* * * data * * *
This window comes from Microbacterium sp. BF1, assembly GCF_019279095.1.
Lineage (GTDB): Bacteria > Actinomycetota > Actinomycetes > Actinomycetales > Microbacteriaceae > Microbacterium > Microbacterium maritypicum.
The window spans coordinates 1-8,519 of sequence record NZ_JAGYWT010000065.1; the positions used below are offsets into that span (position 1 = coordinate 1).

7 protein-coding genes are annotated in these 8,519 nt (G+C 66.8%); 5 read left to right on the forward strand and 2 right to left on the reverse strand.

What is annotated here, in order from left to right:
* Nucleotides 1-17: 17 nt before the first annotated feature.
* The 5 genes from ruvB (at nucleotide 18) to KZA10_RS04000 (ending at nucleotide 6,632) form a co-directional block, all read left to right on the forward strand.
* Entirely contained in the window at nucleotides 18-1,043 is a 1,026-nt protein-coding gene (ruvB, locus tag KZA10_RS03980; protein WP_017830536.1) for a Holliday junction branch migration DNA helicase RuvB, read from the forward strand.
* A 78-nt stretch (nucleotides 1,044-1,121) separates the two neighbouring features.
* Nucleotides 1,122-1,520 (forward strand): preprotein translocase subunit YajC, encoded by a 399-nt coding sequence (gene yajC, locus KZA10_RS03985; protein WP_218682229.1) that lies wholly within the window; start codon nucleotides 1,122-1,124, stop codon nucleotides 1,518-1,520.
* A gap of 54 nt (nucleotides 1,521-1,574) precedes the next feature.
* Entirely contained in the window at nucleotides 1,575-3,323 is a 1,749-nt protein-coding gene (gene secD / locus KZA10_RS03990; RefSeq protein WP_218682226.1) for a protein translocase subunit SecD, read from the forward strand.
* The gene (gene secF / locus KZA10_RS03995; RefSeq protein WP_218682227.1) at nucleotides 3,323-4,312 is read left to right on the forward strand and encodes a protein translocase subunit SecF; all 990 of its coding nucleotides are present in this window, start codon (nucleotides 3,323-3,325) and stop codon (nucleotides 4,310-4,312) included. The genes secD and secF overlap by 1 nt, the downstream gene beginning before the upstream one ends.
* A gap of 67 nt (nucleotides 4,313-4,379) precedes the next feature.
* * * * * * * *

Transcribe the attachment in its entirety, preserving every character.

This window comes from Microbacterium sp. BF1, assembly GCF_019279095.1.
Lineage (GTDB): Bacteria > Actinomycetota > Actinomycetes > Actinomycetales > Microbacteriaceae > Microbacterium > Microbacterium maritypicum.
The window spans coordinates 1-8,519 of sequence record NZ_JAGYWT010000065.1; the positions used below are offsets into that span (position 1 = coordinate 1).

7 protein-coding genes are annotated in these 8,519 nt (G+C 66.8%); 5 read left to right on the forward strand and 2 right to left on the reverse strand.

What is annotated here, in order from left to right:
* Nucleotides 1-17: 17 nt before the first annotated feature.
* The 5 genes from ruvB (at nucleotide 18) to KZA10_RS04000 (ending at nucleotide 6,632) form a co-directional block, all read left to right on the forward strand.
* Entirely contained in the window at nucleotides 18-1,043 is a 1,026-nt protein-coding gene (ruvB, locus tag KZA10_RS03980; protein WP_017830536.1) for a Holliday junction branch migration DNA helicase RuvB, read from the forward strand.
* A 78-nt stretch (nucleotides 1,044-1,121) separates the two neighbouring features.
* Nucleotides 1,122-1,520 (forward strand): preprotein translocase subunit YajC, encoded by a 399-nt coding sequence (gene yajC, locus KZA10_RS03985; protein WP_218682229.1) that lies wholly within the window; start codon nucleotides 1,122-1,124, stop codon nucleotides 1,518-1,520.
* A gap of 54 nt (nucleotides 1,521-1,574) precedes the next feature.
* Entirely contained in the window at nucleotides 1,575-3,323 is a 1,749-nt protein-coding gene (gene secD / locus KZA10_RS03990; RefSeq protein WP_218682226.1) for a protein translocase subunit SecD, read from the forward strand.
* The gene (gene secF / locus KZA10_RS03995; RefSeq protein WP_218682227.1) at nucleotides 3,323-4,312 is read left to right on the forward strand and encodes a protein translocase subunit SecF; all 990 of its coding nucleotides are present in this window, start codon (nucleotides 3,323-3,325) and stop codon (nucleotides 4,310-4,312) included. The genes secD and secF overlap by 1 nt, the downstream gene beginning before the upstream one ends.
* A gap of 67 nt (nucleotides 4,313-4,379) precedes the next feature.